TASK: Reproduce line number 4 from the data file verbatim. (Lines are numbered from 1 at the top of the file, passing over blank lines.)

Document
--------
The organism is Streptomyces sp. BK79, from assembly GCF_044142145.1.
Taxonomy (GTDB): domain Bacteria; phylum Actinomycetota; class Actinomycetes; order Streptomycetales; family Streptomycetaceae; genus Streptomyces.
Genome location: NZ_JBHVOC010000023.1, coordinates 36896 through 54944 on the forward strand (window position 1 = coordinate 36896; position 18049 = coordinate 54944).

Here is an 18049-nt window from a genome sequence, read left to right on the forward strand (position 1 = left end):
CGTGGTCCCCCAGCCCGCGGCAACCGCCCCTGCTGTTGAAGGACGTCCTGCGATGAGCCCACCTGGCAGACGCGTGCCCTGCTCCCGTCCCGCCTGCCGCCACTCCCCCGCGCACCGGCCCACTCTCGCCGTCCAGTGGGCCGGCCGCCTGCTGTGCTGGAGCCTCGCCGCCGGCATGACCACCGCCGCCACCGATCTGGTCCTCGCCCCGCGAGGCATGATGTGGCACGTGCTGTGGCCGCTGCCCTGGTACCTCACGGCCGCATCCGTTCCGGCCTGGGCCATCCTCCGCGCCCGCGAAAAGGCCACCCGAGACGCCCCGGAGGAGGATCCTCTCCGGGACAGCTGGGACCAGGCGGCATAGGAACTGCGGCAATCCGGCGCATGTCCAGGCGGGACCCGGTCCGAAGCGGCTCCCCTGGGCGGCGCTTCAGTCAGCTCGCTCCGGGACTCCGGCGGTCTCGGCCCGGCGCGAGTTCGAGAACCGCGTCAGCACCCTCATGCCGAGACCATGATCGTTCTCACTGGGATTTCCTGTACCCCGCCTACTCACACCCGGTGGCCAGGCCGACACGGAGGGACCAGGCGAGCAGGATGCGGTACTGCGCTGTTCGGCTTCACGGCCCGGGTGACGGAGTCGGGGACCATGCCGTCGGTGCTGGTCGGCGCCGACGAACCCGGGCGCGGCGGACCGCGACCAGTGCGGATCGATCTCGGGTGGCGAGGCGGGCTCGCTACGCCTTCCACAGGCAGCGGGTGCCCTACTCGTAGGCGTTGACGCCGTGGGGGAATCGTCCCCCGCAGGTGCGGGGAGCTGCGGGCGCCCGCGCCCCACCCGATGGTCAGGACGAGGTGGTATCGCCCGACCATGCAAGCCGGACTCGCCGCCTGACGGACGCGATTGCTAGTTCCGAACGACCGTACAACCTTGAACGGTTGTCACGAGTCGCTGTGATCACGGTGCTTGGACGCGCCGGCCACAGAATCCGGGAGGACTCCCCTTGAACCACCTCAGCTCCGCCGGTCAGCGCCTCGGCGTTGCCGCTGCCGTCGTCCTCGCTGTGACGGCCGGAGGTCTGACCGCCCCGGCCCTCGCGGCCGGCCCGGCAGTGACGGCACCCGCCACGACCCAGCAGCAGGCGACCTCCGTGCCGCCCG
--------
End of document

Here is an 18049-nt window from a genome sequence, read left to right on the forward strand (position 1 = left end):